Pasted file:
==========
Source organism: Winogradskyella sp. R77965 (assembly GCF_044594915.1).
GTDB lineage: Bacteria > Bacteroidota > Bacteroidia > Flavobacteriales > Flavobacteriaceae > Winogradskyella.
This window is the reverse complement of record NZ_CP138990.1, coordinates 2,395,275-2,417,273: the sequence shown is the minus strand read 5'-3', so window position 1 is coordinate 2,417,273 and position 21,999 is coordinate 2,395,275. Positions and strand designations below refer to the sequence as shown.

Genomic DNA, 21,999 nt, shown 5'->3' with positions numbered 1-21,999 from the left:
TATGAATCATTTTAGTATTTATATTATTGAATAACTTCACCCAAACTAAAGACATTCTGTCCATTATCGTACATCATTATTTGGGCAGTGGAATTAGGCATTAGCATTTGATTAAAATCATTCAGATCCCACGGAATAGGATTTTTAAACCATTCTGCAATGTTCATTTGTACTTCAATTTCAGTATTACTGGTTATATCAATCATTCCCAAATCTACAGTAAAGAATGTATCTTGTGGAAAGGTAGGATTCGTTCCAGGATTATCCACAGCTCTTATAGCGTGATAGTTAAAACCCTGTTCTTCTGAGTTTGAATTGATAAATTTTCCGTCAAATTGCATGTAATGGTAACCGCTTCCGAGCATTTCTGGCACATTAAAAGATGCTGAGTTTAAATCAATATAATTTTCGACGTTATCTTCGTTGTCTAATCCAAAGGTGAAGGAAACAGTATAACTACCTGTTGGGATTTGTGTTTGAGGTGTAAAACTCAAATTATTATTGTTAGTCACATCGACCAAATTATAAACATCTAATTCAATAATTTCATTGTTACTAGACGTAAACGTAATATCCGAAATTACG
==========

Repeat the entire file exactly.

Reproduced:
Source organism: Winogradskyella sp. R77965 (assembly GCF_044594915.1).
GTDB lineage: Bacteria > Bacteroidota > Bacteroidia > Flavobacteriales > Flavobacteriaceae > Winogradskyella.
This window is the reverse complement of record NZ_CP138990.1, coordinates 2,395,275-2,417,273: the sequence shown is the minus strand read 5'-3', so window position 1 is coordinate 2,417,273 and position 21,999 is coordinate 2,395,275. Positions and strand designations below refer to the sequence as shown.

Genomic DNA, 21,999 nt, shown 5'->3' with positions numbered 1-21,999 from the left:
TATGAATCATTTTAGTATTTATATTATTGAATAACTTCACCCAAACTAAAGACATTCTGTCCATTATCGTACATCATTATTTGGGCAGTGGAATTAGGCATTAGCATTTGATTAAAATCATTCAGATCCCACGGAATAGGATTTTTAAACCATTCTGCAATGTTCATTTGTACTTCAATTTCAGTATTACTGGTTATATCAATCATTCCCAAATCTACAGTAAAGAATGTATCTTGTGGAAAGGTAGGATTCGTTCCAGGATTATCCACAGCTCTTATAGCGTGATAGTTAAAACCCTGTTCTTCTGAGTTTGAATTGATAAATTTTCCGTCAAATTGCATGTAATGGTAACCGCTTCCGAGCATTTCTGGCACATTAAAAGATGCTGAGTTTAAATCAATATAATTTTCGACGTTATCTTCGTTGTCTAATCCAAAGGTGAAGGAAACAGTATAACTACCTGTTGGGATTTGTGTTTGAGGTGTAAAACTCAAATTATTATTGTTAGTCACATCGACCAAATTATAAACATCTAATTCAATAATTTCATTGTTACTAGACGTAAACGTAATATCCGAAATTACG